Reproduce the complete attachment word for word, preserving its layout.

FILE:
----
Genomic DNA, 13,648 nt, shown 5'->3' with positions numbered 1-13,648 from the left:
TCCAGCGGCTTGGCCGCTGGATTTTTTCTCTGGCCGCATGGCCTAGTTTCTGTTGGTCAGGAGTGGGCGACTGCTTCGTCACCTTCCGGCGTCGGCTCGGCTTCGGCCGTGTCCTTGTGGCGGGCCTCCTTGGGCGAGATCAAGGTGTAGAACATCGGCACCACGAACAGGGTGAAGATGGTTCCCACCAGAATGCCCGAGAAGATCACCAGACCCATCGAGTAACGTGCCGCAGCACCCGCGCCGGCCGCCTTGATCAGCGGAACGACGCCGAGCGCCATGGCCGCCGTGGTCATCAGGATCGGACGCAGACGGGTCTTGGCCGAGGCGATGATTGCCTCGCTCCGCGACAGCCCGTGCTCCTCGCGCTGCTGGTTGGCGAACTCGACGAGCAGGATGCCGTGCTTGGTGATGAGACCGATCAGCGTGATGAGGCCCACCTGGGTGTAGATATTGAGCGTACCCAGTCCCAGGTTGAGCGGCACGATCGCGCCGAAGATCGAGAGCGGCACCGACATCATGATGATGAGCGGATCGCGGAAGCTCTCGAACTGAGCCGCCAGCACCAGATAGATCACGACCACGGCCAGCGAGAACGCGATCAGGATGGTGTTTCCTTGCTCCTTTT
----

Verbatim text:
Genomic DNA, 13,648 nt, shown 5'->3' with positions numbered 1-13,648 from the left:
TCCAGCGGCTTGGCCGCTGGATTTTTTCTCTGGCCGCATGGCCTAGTTTCTGTTGGTCAGGAGTGGGCGACTGCTTCGTCACCTTCCGGCGTCGGCTCGGCTTCGGCCGTGTCCTTGTGGCGGGCCTCCTTGGGCGAGATCAAGGTGTAGAACATCGGCACCACGAACAGGGTGAAGATGGTTCCCACCAGAATGCCCGAGAAGATCACCAGACCCATCGAGTAACGTGCCGCAGCACCCGCGCCGGCCGCCTTGATCAGCGGAACGACGCCGAGCGCCATGGCCGCCGTGGTCATCAGGATCGGACGCAGACGGGTCTTGGCCGAGGCGATGATTGCCTCGCTCCGCGACAGCCCGTGCTCCTCGCGCTGCTGGTTGGCGAACTCGACGAGCAGGATGCCGTGCTTGGTGATGAGACCGATCAGCGTGATGAGGCCCACCTGGGTGTAGATATTGAGCGTACCCAGTCCCAGGTTGAGCGGCACGATCGCGCCGAAGATCGAGAGCGGCACCGACATCATGATGATGAGCGGATCGCGGAAGCTCTCGAACTGAGCCGCCAGCACCAGATAGATCACGACCACGGCCAGCGAGAACGCGATCAGGATGGTGTTTCCTTGCTCCTTTT